We live in a world where success has become a more vague concept. Some would say that it has a declining appeal. To become successful is to surrender your identity to the world, something scorned in the digital age. Fame has its price. A Dionysian feeding frenzy is likely to send you to the tabloids and mere oblivion. Who are the agents of this fame cull? It’s more than just the red tops. Something dark lurks behind every screen tap. An algorithmic surveillance filters all our communication. Fear stalks our thoughts. Fiction is developing new anti-heroes hiding in shadows on the dark web. Identity destruction or identity theft? Who we are is perhaps all we have left and it can be traded cheaply in an increasingly unforgiving digital world. Reduced to random combinations of numbers and letters, the Internet has moved its knowledge appeal to become something threatening. Perhaps it always was. Knowledge and connectivity, a feeding democratisation, its early unpoliced years were fertile ground for the cynically aware early tecchies. Governments and local organisations began to deploy it to save money, but their parsimony was at the cost of employment opportunities for ordinary people. ‘Progress’ seemed anything but its etymological promise.
So where are we headed? Is our only hope that the world might run out of power, out of the very thing that drives the web? The race to make the most of its potential is being won by darker forces than we would like to see beyond us. The Cold War now looks like a playground squabble. Our phones, tablets and computers are never elsewhere. Our thoughts and movements are tapped, our lives documented, our value to ourselves and our country, plundered. Privacy has become a wanton anachronism, and now we know the World Wide Web will be with us forever, we must take steps to limit its power, to limit its viscosity or we may never recover the fertile sobriety of aloneness.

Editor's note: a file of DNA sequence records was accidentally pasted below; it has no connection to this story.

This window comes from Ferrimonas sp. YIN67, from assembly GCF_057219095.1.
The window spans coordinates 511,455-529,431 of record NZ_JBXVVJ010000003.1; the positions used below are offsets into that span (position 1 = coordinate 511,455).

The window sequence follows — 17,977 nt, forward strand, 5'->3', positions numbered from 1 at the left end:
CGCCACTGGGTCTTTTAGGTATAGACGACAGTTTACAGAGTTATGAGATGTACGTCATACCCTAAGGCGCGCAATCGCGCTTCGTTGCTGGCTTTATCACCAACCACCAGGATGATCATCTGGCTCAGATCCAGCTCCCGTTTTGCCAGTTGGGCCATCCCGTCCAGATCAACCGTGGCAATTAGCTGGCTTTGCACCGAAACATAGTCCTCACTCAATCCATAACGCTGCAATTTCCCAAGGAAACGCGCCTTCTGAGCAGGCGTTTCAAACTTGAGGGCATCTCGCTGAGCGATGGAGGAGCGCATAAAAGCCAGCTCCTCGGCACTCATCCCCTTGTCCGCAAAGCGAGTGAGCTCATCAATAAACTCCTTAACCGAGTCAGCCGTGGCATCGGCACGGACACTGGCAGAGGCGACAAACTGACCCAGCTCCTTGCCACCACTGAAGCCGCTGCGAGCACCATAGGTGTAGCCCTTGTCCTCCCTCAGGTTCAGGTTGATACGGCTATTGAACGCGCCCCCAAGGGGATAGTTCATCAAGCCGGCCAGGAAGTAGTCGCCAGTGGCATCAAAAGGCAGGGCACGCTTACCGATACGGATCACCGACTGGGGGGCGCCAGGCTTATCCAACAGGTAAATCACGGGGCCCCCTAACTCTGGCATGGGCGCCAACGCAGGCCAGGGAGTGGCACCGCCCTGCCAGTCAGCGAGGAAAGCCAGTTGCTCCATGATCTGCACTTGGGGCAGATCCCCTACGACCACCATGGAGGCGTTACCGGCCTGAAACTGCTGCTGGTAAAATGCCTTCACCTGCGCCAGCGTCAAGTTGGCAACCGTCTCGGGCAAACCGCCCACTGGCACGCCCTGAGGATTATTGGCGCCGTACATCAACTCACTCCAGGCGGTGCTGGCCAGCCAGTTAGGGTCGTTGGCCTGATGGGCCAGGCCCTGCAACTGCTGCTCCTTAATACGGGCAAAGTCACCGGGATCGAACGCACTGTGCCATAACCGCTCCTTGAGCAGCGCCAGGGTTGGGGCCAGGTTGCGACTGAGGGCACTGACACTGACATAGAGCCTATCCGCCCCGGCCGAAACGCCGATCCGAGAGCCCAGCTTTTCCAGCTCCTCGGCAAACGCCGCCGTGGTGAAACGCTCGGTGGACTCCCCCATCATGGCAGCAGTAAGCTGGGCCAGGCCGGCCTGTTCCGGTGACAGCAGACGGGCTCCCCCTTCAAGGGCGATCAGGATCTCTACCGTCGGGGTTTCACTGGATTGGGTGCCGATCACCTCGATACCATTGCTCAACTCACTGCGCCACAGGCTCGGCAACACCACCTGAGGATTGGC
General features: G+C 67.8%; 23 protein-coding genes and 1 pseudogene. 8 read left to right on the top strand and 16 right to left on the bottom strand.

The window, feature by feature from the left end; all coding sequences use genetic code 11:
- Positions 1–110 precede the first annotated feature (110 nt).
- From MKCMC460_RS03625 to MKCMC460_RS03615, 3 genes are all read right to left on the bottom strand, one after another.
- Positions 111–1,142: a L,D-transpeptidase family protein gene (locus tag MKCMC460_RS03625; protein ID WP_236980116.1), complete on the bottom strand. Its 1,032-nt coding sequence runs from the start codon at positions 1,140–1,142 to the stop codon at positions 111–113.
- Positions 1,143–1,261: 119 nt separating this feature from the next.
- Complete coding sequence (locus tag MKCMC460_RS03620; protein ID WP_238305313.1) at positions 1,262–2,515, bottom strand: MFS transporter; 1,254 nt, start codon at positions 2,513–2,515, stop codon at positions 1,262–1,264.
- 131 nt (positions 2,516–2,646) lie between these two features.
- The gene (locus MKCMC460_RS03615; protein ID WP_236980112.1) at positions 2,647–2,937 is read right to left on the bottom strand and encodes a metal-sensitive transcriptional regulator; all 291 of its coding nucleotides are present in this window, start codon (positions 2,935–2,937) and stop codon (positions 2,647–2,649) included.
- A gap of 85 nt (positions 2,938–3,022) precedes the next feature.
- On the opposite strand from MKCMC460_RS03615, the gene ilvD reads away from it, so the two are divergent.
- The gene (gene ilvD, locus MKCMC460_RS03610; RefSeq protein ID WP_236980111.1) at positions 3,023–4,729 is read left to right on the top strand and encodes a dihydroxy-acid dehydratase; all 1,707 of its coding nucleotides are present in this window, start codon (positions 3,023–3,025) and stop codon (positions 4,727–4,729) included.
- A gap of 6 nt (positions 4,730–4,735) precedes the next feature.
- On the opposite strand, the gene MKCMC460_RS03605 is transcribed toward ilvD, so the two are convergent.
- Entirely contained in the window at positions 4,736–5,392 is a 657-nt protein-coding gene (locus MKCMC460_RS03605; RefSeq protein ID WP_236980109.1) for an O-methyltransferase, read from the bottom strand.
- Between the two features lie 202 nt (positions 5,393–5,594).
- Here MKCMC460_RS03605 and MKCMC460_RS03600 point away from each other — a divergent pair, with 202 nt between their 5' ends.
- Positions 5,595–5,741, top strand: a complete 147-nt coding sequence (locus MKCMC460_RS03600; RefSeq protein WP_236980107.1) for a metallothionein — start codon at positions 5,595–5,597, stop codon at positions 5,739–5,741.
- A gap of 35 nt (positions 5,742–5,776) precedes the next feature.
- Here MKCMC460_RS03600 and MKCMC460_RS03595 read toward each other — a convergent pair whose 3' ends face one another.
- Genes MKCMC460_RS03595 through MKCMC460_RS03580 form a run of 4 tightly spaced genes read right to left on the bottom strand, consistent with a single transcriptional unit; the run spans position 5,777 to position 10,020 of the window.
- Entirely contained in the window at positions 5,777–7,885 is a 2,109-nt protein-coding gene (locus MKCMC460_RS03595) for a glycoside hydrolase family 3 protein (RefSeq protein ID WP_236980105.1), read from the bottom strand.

Mercy is a novel whose central character deploys his discovery of the internet in 1995 to his own evil ends. Its potential for character annihilation, homing in on the things we value and love the most, have suddenly made it something to be feared.